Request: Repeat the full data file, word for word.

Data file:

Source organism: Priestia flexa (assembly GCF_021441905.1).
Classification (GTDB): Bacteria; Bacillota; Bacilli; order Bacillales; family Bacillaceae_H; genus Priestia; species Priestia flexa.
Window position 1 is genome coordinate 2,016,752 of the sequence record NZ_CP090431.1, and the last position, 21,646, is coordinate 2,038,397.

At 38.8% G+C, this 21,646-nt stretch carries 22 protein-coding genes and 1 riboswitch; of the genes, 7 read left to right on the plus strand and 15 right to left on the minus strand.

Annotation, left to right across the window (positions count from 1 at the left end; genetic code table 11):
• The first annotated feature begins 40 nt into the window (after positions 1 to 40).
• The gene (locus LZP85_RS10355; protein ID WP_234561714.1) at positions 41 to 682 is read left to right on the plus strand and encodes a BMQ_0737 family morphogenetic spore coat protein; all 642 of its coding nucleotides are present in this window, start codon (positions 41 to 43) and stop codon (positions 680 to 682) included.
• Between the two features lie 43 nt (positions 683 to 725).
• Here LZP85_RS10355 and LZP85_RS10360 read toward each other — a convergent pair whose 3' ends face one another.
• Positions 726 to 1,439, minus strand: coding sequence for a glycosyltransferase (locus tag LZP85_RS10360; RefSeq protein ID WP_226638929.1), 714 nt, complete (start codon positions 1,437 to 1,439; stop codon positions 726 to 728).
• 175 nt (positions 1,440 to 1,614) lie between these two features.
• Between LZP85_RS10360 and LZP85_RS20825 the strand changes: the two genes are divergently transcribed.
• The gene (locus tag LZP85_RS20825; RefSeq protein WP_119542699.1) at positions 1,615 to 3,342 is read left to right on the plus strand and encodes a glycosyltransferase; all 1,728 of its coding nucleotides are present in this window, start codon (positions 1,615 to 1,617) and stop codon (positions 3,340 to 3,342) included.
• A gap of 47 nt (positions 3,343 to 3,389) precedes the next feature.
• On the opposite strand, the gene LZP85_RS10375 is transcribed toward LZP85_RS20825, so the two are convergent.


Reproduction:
Source organism: Priestia flexa (assembly GCF_021441905.1).
Classification (GTDB): Bacteria; Bacillota; Bacilli; order Bacillales; family Bacillaceae_H; genus Priestia; species Priestia flexa.
Window position 1 is genome coordinate 2,016,752 of the sequence record NZ_CP090431.1, and the last position, 21,646, is coordinate 2,038,397.

At 38.8% G+C, this 21,646-nt stretch carries 22 protein-coding genes and 1 riboswitch; of the genes, 7 read left to right on the plus strand and 15 right to left on the minus strand.

Annotation, left to right across the window (positions count from 1 at the left end; genetic code table 11):
• The first annotated feature begins 40 nt into the window (after positions 1 to 40).
• The gene (locus LZP85_RS10355; protein ID WP_234561714.1) at positions 41 to 682 is read left to right on the plus strand and encodes a BMQ_0737 family morphogenetic spore coat protein; all 642 of its coding nucleotides are present in this window, start codon (positions 41 to 43) and stop codon (positions 680 to 682) included.
• Between the two features lie 43 nt (positions 683 to 725).
• Here LZP85_RS10355 and LZP85_RS10360 read toward each other — a convergent pair whose 3' ends face one another.
• Positions 726 to 1,439, minus strand: coding sequence for a glycosyltransferase (locus tag LZP85_RS10360; RefSeq protein ID WP_226638929.1), 714 nt, complete (start codon positions 1,437 to 1,439; stop codon positions 726 to 728).
• 175 nt (positions 1,440 to 1,614) lie between these two features.
• Between LZP85_RS10360 and LZP85_RS20825 the strand changes: the two genes are divergently transcribed.
• The gene (locus tag LZP85_RS20825; RefSeq protein WP_119542699.1) at positions 1,615 to 3,342 is read left to right on the plus strand and encodes a glycosyltransferase; all 1,728 of its coding nucleotides are present in this window, start codon (positions 1,615 to 1,617) and stop codon (positions 3,340 to 3,342) included.
• A gap of 47 nt (positions 3,343 to 3,389) precedes the next feature.
• On the opposite strand, the gene LZP85_RS10375 is transcribed toward LZP85_RS20825, so the two are convergent.